Friday, August 5, 2011

Fire in the eyes


When a team wins a big game in a rout against a hated rival, it's usually wise to proceed with humility rather than overbearing bombast.

Former Notre Dame football coach Lou Holtz always went out of his way to compliment the opposing team, no matter how large the victory or how badly the losing team was overmatched. He did not want to give them a reason to play with fire in their eyes next time.

Somebody ought to explain the Lou Holtz plan to U.S. House Speaker John Boehner. On Wednesday, the smirking speaker could hardly contain himself when he announced to the whole world that in the debt-limit negotiations, he got 98 percent of what he wanted.

If this were football, that clip would be played every morning before President Barack Obama headed out to face the day.

Throughout the negotiations, the president consistently announced his willingness to compromise in order to avoid default by the United States. In fact, the Republicans counted on it.

In any negotiation, if one party is determined to achieve an outcome through compromise and the other isn't, the latter will get his or her way. Anyone who doesn't think that tactic works should check the Boehner smile. Those looking for compromise got 2 percent and those saying they wouldn't budge got 98 percent.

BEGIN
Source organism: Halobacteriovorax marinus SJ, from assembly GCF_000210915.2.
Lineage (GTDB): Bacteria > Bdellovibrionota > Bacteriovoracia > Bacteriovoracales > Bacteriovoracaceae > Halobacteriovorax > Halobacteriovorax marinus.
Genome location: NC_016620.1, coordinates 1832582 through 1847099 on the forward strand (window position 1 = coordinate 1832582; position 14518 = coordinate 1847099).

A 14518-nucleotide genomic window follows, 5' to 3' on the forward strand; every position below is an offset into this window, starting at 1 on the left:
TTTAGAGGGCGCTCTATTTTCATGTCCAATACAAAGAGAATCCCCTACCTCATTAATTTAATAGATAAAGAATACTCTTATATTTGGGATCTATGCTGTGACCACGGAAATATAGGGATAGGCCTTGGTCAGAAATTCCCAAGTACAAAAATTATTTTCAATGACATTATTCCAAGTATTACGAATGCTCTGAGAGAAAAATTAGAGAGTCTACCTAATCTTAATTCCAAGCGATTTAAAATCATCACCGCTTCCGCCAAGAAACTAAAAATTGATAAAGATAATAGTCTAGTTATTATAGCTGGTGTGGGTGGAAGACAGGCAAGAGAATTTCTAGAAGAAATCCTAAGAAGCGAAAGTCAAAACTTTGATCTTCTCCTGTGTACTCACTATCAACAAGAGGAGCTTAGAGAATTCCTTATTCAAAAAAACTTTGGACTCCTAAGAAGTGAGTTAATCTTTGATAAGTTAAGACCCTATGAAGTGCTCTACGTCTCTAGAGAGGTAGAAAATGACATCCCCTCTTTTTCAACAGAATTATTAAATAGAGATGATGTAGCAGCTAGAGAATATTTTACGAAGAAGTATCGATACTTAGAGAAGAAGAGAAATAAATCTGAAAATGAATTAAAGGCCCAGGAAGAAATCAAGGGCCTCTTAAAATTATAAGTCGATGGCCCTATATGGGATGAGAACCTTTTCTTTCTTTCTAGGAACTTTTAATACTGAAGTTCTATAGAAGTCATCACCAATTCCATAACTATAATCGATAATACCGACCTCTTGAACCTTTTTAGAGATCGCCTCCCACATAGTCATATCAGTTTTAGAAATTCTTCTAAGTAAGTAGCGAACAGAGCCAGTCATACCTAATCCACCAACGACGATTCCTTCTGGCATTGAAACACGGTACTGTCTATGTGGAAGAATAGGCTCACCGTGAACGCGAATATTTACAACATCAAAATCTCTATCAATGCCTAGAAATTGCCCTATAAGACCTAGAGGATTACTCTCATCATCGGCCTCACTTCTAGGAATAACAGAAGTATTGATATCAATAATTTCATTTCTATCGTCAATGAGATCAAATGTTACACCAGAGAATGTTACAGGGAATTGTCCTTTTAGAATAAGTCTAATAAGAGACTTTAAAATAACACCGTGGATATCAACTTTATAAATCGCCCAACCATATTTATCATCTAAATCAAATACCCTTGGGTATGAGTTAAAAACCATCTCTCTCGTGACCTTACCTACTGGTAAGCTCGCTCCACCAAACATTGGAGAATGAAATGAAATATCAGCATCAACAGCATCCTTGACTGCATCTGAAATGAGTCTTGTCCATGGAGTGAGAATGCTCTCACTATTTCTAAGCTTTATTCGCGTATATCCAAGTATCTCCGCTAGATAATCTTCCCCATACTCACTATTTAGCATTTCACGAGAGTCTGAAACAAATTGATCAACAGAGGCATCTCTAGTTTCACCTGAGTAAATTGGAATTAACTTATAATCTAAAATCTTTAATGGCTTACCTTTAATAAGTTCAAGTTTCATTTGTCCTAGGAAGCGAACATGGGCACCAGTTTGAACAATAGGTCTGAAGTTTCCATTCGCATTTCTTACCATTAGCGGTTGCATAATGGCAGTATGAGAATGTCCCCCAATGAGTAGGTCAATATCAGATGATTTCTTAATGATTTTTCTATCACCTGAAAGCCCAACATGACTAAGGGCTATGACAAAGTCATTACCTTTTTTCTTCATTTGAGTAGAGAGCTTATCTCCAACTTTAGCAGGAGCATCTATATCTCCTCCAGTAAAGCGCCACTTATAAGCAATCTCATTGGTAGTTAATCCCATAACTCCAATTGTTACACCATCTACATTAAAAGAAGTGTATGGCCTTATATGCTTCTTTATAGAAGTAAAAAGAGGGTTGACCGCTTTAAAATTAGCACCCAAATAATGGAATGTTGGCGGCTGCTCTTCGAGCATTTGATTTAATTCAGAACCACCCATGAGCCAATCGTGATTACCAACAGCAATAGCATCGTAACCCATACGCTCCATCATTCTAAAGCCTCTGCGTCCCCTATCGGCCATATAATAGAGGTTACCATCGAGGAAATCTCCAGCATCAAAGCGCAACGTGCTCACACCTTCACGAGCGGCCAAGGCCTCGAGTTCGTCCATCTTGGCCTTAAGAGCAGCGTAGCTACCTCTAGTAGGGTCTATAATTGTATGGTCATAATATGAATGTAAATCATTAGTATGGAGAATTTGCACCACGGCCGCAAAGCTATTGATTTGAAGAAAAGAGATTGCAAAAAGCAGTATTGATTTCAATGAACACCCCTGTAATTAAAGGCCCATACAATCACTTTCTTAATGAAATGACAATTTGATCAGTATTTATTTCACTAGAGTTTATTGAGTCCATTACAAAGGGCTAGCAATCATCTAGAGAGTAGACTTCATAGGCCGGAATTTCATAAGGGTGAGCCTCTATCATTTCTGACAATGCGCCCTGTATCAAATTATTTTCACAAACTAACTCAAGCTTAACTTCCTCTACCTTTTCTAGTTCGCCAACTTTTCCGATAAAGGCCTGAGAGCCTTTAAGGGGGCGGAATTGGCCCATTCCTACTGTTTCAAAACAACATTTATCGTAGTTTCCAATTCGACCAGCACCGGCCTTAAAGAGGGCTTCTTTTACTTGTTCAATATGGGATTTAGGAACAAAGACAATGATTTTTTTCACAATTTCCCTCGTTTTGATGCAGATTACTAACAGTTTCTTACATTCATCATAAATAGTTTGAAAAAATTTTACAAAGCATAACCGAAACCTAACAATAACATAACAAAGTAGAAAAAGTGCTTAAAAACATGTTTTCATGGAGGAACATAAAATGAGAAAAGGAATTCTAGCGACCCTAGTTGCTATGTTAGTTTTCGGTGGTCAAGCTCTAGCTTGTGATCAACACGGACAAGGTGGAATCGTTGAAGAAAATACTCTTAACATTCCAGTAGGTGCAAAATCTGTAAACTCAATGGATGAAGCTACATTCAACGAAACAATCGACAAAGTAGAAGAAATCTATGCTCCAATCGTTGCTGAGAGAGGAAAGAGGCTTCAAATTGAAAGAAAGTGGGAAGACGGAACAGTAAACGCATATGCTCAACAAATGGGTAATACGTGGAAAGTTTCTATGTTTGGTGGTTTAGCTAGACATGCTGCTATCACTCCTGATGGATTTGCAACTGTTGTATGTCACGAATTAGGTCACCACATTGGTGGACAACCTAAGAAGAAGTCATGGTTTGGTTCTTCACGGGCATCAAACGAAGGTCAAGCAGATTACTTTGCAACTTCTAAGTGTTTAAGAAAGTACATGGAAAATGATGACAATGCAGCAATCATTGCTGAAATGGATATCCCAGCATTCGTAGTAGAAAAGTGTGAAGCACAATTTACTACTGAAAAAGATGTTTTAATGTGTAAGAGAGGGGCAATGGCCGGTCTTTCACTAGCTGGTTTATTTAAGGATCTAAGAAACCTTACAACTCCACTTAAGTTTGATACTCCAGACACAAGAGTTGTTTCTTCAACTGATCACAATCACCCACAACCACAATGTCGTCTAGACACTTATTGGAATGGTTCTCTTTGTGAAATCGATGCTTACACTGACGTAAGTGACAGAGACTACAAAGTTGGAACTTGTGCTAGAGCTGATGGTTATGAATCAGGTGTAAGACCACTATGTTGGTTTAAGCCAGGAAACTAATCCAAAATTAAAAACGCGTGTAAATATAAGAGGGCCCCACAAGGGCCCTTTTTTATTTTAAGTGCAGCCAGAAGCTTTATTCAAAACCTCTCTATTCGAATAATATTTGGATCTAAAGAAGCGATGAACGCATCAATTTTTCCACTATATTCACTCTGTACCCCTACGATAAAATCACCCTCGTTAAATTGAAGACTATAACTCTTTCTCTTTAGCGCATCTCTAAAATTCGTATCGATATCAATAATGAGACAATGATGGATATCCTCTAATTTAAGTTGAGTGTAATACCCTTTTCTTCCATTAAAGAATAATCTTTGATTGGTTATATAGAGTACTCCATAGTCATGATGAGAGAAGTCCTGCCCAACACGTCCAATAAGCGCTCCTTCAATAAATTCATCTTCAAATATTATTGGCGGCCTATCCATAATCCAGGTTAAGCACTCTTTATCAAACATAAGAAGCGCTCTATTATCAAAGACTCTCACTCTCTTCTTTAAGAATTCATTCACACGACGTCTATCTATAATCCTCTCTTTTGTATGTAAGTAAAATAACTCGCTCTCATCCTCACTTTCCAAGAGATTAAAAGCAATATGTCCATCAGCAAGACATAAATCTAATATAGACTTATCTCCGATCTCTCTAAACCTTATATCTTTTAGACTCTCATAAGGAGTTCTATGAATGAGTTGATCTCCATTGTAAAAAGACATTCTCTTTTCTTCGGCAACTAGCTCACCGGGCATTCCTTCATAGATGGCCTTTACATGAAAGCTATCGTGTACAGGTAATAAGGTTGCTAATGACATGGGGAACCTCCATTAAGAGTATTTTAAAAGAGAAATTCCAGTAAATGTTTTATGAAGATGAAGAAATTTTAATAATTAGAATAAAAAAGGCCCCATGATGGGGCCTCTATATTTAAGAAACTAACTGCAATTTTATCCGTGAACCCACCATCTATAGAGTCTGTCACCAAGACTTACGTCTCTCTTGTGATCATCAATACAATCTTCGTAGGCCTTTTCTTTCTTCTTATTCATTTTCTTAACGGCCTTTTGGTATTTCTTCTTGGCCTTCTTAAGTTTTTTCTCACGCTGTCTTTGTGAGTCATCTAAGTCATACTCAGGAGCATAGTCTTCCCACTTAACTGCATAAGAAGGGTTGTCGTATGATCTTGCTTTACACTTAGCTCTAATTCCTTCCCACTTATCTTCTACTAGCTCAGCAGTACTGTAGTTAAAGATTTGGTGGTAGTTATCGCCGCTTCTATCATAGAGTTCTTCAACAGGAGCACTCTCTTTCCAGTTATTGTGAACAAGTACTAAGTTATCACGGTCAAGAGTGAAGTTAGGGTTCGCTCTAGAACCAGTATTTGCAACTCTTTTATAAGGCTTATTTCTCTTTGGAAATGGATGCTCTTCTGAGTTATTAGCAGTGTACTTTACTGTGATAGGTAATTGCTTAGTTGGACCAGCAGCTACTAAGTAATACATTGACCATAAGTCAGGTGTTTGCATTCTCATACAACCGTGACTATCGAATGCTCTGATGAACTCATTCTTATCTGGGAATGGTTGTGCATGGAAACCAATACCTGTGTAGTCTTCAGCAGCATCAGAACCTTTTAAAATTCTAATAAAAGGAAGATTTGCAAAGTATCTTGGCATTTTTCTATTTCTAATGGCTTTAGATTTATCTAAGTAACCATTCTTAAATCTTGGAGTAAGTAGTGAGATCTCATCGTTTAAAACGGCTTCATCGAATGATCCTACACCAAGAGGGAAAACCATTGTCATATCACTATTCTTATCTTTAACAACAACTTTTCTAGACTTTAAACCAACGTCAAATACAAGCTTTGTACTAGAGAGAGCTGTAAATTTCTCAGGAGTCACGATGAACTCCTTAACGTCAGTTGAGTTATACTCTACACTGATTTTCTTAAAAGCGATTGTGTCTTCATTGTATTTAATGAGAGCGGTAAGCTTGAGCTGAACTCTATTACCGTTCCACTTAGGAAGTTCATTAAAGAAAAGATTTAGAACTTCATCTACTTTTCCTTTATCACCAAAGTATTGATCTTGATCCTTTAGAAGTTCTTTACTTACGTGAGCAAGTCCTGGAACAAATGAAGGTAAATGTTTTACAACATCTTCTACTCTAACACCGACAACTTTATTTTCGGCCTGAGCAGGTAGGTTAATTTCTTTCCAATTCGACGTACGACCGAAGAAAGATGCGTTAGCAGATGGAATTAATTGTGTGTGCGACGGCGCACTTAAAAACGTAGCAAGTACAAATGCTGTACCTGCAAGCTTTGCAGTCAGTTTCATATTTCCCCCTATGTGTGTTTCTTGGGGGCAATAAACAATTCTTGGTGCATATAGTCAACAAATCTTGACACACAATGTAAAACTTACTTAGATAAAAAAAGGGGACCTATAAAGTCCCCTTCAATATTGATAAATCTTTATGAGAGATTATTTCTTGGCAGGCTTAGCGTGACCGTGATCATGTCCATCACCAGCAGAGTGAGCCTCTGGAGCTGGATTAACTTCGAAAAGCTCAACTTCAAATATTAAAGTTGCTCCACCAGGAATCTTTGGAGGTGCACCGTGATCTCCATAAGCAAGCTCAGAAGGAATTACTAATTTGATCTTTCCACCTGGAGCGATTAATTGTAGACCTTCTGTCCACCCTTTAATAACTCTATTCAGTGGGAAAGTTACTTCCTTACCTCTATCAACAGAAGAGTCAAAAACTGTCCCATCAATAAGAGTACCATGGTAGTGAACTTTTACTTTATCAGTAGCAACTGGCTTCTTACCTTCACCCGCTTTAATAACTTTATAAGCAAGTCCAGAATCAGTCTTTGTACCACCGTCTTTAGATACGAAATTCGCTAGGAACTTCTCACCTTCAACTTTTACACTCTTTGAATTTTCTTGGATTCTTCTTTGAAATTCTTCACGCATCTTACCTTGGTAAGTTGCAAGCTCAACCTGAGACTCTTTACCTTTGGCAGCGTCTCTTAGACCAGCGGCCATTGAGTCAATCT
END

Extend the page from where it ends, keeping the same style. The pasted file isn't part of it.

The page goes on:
Maybe the President and his staff have some secret plan they think they are pulling off with the results of their compromise deal. We don't see it. Clearly, Boehner saw capitulation, not compromise. And on Wednesday, in a remarkable display of hubris, he rubbed the president's face in it.

And now we wait for the next game to see who plays with fire in his eyes.




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